Chittorgarh is also famous for its association with two very widely known historical figures of India. The first is, Meera Bai the most famous female Hindu spiritual poetess whose compositions are still popular throughout North India. Her poems follow the Bhakti tradition and she is considered to be most passionate worshipper of lord Krishna. Folklore says that her love for Krishna was epitomized by her final disappearance in the temple of Krishna in Dwarka. She is believed to have entered the sanctum of the temple in a state of singing ecstasy after which the sanctum doors are believed to have closed on their own and when later opened, the sari of Mirabai was seen enwrapped around the idol of Lord Krishna, symbolizing the culmination of her union with her Lord.

The second equally famous person is Maharana Pratap, son of Rana Udai Singh II who is regarded as a personification of the values Rajputs cherish and die for. He took an oath to spend his life living in the jungles and fighting until he could realize his dream of reconquering Chittorgarh from Akbar (and thus reclaiming the glory of Mewar). It was the dream greatly cherished by Maharana Pratap, and he spent all his life to achieve this goal. He underwent hardships and a life of eating breads made of grass while fighting his lifelong battle. Maharana Pratap is the greatest hero in the eyes of the Raputs of Mewar. In the absolute dark era of Rajput history, Maharana Pratap alone stood firmly for his honour and dignity, never compromising his honour for safety. With the reputation of a brave man with great character even among his enemies, he died free in 1597.

Chittorgarh remains replete with historic associations and holds a very special place in the hearts of Rajputs, as it was a bastion of the clan at a time when every other stronghold had succumbed to invasion. It is often called as the "Bhakti aur Shakti ki nagari" (land of devotion and strength). The fort and the city of Chittorgarh also hosts the biggest Rajput festival "Jauhar Mela". It takes place annually on the anniversary of one of the jauhars, not the one by Padmini which is most famous. This festival is to commemorate the bravery of Rajput ancestors and all three Jauhars which happened at Chittorgarh. A huge number of Rajputs which include the descendants of most of the princely families do a procession to celebrate the Jauhar. The fort at Chittorgarh also contains the ancient and beautiful temple to Goddess Kali called the Kalika Mata Temple.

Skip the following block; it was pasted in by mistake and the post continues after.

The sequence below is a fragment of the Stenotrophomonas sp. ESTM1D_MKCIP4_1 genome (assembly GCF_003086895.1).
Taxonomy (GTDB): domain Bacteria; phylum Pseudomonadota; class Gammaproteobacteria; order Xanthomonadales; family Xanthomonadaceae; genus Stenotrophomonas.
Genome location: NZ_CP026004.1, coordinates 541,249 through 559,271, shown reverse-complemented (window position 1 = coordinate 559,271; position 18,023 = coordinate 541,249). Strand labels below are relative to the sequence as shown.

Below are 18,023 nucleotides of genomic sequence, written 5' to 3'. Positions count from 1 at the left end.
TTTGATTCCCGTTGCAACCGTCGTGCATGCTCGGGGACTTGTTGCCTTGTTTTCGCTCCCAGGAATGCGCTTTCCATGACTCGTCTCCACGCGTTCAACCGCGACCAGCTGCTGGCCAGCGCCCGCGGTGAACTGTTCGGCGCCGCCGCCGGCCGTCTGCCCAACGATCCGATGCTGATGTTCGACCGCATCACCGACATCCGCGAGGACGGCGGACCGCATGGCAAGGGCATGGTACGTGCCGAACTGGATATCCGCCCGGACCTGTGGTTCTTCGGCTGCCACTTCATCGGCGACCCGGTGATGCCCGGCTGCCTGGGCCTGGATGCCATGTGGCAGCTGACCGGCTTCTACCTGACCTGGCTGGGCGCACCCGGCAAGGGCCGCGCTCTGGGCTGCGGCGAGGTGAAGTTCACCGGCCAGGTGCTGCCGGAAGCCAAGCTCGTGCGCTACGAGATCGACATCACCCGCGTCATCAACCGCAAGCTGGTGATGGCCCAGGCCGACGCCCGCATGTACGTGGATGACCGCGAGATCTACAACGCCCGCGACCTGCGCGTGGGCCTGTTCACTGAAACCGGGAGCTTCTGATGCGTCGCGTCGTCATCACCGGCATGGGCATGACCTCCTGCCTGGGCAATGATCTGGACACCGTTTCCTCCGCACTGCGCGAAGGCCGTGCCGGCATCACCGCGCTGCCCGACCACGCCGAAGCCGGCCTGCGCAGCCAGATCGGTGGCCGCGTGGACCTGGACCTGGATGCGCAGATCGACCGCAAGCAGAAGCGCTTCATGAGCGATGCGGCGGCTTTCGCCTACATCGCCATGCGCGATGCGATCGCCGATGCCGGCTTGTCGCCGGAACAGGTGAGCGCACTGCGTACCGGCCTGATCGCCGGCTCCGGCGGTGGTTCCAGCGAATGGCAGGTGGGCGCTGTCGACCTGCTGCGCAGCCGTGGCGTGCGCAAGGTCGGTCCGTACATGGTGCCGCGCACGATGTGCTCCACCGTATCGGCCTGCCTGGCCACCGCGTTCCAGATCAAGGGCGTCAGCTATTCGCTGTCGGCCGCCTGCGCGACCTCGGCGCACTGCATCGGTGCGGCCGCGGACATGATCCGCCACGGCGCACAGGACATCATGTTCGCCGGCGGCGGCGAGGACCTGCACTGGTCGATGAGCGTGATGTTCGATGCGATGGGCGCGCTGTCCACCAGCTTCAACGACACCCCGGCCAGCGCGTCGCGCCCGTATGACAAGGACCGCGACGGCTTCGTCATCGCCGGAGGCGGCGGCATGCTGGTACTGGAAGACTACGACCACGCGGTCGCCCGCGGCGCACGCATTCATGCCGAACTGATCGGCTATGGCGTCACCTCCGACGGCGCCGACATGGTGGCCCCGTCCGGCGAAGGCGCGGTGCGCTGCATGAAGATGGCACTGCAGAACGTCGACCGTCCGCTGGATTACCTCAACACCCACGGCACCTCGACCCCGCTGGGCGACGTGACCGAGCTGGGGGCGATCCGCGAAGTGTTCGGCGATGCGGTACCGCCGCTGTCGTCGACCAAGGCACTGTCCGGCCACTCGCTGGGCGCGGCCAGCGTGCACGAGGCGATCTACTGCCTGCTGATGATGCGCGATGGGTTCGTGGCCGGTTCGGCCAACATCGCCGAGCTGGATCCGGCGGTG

Geography

Chittaurgarh is located at . It has an average elevation of 394 metres (1292 feet).

Demographics

 India census, Chittaurgarh had a population of 96,028. Males constitute 52% of the population and females 48%. Chittaurgarh has an average literacy rate of 70%, higher than the national average of 59.5%; with male literacy of 78% and female literacy of 61%. 15% of the population is under 6 years of age.


Transport

The completed Golden Quadrilateral highway system will pass through Chittorgarh, connecting it to much of the rest of Indiamarker. Also crossing the East West Corridor (Express Highway). The Chittorgarh is situated at National Highway No. 76 & 79, both the Highways are crossing at Chittorgarh

Places to Interest

Chittorgarh Fort

The Chittorgarh Fortmarker seated on a 180 metre hill, covers an expanse of 700 acres. It was constructed by the Mauryans in the 7th century AD. There is also a belief that it was constructed by Bhima of the Pancha Pandavas. This fort was the citadel of many great Rajput warriors such as Rana Kumbha, Maharana Pratap, Jaimal, Patta, etc.

Kalika Mata Temple

Kalika Mata Temple was originally built in the 8th century for Sun God and was later converted to a temple for mother Goddess, Kali in the 14th century.

Vijay Stambh

Vijay Stambha, is a huge nine storey tower which was built by Maharana Kumbha to commemorate his victory over the Muslim rulers of Malwa and Gujarat in 1440. The tower is 122 ft high and stands on a 10 ft high base. There are sculptures and carvings on the exterior walls of the tower. The tower is visible from any section of the town below. And from the tower top after climbing 157 steps, there is a great view of the surroundings. The inside walls of the tower are carved with images of Gods, weapons, etc.

Kirti Stambh

Kirti Stambh is tower is dedicated to Adinatha, the first of the Jain Tirthankar. It was built by a merchant and is decorated with figures form the Jain pantheon.

Rana Kumbha's Palace

Rana Kumbha's Palace is near the Vijay Stambh. This is the birthplace of Maharana Udai Singh the founder of Udaipurmarker. His life was saved by the heroic act of the maid Panna Dhay, who replaced her son in place of the prince & consequently her son was killed by Banbir. She carried the prince away to safety in a fruit basket. Rani Meera Bai also lived in this palace. This is the place where Rani Padmini committed jauhar with the other ladies in one of the underground cellars.

Rani Padmini's Palace

Rani Padmini's Palace is from which Alauddin was allowed to watch a reflection of the Rani.

Excursions

  • Nagari
  • Baroli
  • Bassi Village
  • Bassi Wildlife Sanctuary
  • Begun Fort
  • Sanwariaji temple
  • Mati Kundiya temple
  • Bhainsrorgarh Wildlife Sanctuary
  • Bijaipur
  • Sitamata Sanctuary, Dhariyavad
  • Menal
  • Gotmeshwar
  • Joganiya Mata
  • Kailger Mahadave
  • Bari Sadri
  • Radha Kirshan Temple
  • Shree Sanwaliyaji Temple
  • Bharat in Chittorgarh


See also



References



External links